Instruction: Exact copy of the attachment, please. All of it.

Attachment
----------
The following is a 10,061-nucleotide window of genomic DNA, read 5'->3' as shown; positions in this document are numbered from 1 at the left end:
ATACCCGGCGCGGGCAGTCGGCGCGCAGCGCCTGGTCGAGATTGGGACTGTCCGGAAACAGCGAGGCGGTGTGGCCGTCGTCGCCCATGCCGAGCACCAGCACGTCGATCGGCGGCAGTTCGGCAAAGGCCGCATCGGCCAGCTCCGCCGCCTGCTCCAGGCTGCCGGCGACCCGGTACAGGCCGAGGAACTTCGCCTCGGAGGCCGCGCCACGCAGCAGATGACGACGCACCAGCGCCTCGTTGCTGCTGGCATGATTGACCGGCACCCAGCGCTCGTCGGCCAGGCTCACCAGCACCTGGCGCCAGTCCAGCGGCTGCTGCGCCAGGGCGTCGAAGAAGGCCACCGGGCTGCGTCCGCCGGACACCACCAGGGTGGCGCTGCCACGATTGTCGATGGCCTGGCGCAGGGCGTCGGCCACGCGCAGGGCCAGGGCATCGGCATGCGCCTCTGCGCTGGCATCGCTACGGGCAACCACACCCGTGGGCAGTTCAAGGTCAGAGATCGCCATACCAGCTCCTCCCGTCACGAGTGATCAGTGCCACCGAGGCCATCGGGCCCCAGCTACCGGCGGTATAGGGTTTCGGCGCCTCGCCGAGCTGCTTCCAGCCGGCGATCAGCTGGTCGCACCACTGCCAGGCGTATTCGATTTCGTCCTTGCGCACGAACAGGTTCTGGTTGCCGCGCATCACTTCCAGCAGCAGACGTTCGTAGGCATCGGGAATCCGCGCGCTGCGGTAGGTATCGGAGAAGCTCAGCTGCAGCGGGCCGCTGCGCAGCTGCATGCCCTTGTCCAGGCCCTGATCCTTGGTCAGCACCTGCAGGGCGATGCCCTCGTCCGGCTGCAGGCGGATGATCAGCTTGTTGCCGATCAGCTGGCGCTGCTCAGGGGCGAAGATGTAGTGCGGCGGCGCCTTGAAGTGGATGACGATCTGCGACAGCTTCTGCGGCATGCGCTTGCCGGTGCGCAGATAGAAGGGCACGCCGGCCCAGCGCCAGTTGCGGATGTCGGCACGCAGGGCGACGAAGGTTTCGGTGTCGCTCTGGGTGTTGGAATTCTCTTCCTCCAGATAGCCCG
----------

The following is a 10,061-nucleotide window of genomic DNA, read 5'->3' as shown; positions in this document are numbered from 1 at the left end:
ATACCCGGCGCGGGCAGTCGGCGCGCAGCGCCTGGTCGAGATTGGGACTGTCCGGAAACAGCGAGGCGGTGTGGCCGTCGTCGCCCATGCCGAGCACCAGCACGTCGATCGGCGGCAGTTCGGCAAAGGCCGCATCGGCCAGCTCCGCCGCCTGCTCCAGGCTGCCGGCGACCCGGTACAGGCCGAGGAACTTCGCCTCGGAGGCCGCGCCACGCAGCAGATGACGACGCACCAGCGCCTCGTTGCTGCTGGCATGATTGACCGGCACCCAGCGCTCGTCGGCCAGGCTCACCAGCACCTGGCGCCAGTCCAGCGGCTGCTGCGCCAGGGCGTCGAAGAAGGCCACCGGGCTGCGTCCGCCGGACACCACCAGGGTGGCGCTGCCACGATTGTCGATGGCCTGGCGCAGGGCGTCGGCCACGCGCAGGGCCAGGGCATCGGCATGCGCCTCTGCGCTGGCATCGCTACGGGCAACCACACCCGTGGGCAGTTCAAGGTCAGAGATCGCCATACCAGCTCCTCCCGTCACGAGTGATCAGTGCCACCGAGGCCATCGGGCCCCAGCTACCGGCGGTATAGGGTTTCGGCGCCTCGCCGAGCTGCTTCCAGCCGGCGATCAGCTGGTCGCACCACTGCCAGGCGTATTCGATTTCGTCCTTGCGCACGAACAGGTTCTGGTTGCCGCGCATCACTTCCAGCAGCAGACGTTCGTAGGCATCGGGAATCCGCGCGCTGCGGTAGGTATCGGAGAAGCTCAGCTGCAGCGGGCCGCTGCGCAGCTGCATGCCCTTGTCCAGGCCCTGATCCTTGGTCAGCACCTGCAGGGCGATGCCCTCGTCCGGCTGCAGGCGGATGATCAGCTTGTTGCCGATCAGCTGGCGCTGCTCAGGGGCGAAGATGTAGTGCGGCGGCGCCTTGAAGTGGATGACGATCTGCGACAGCTTCTGCGGCATGCGCTTGCCGGTGCGCAGATAGAAGGGCACGCCGGCCCAGCGCCAGTTGCGGATGTCGGCACGCAGGGCGACGAAGGTTTCGGTGTCGCTCTGGGTGTTGGAATTCTCTTCCTCCAGATAGCCCG